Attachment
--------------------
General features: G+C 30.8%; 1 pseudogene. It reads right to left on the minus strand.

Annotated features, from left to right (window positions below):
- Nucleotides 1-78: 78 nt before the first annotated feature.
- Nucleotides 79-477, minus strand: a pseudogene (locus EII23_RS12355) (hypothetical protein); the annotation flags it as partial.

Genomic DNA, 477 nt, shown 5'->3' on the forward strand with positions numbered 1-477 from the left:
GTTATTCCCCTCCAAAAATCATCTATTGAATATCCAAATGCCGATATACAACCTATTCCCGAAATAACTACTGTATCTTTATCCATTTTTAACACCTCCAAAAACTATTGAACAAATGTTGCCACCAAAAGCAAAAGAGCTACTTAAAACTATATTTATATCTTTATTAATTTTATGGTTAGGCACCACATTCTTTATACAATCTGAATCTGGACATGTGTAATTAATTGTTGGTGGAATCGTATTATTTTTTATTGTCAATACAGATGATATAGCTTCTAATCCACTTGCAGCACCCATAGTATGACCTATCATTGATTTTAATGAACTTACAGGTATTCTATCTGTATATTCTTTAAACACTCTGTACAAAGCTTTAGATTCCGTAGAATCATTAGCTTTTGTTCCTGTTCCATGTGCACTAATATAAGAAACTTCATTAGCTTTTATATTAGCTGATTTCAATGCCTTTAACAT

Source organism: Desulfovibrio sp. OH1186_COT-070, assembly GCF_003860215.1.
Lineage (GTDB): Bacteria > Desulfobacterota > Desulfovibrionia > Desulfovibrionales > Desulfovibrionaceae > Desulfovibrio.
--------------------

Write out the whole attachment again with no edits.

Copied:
General features: G+C 30.8%; 1 pseudogene. It reads right to left on the minus strand.

Annotated features, from left to right (window positions below):
- Nucleotides 1-78: 78 nt before the first annotated feature.
- Nucleotides 79-477, minus strand: a pseudogene (locus EII23_RS12355) (hypothetical protein); the annotation flags it as partial.

Genomic DNA, 477 nt, shown 5'->3' on the forward strand with positions numbered 1-477 from the left:
GTTATTCCCCTCCAAAAATCATCTATTGAATATCCAAATGCCGATATACAACCTATTCCCGAAATAACTACTGTATCTTTATCCATTTTTAACACCTCCAAAAACTATTGAACAAATGTTGCCACCAAAAGCAAAAGAGCTACTTAAAACTATATTTATATCTTTATTAATTTTATGGTTAGGCACCACATTCTTTATACAATCTGAATCTGGACATGTGTAATTAATTGTTGGTGGAATCGTATTATTTTTTATTGTCAATACAGATGATATAGCTTCTAATCCACTTGCAGCACCCATAGTATGACCTATCATTGATTTTAATGAACTTACAGGTATTCTATCTGTATATTCTTTAAACACTCTGTACAAAGCTTTAGATTCCGTAGAATCATTAGCTTTTGTTCCTGTTCCATGTGCACTAATATAAGAAACTTCATTAGCTTTTATATTAGCTGATTTCAATGCCTTTAACAT

Source organism: Desulfovibrio sp. OH1186_COT-070, assembly GCF_003860215.1.
Lineage (GTDB): Bacteria > Desulfobacterota > Desulfovibrionia > Desulfovibrionales > Desulfovibrionaceae > Desulfovibrio.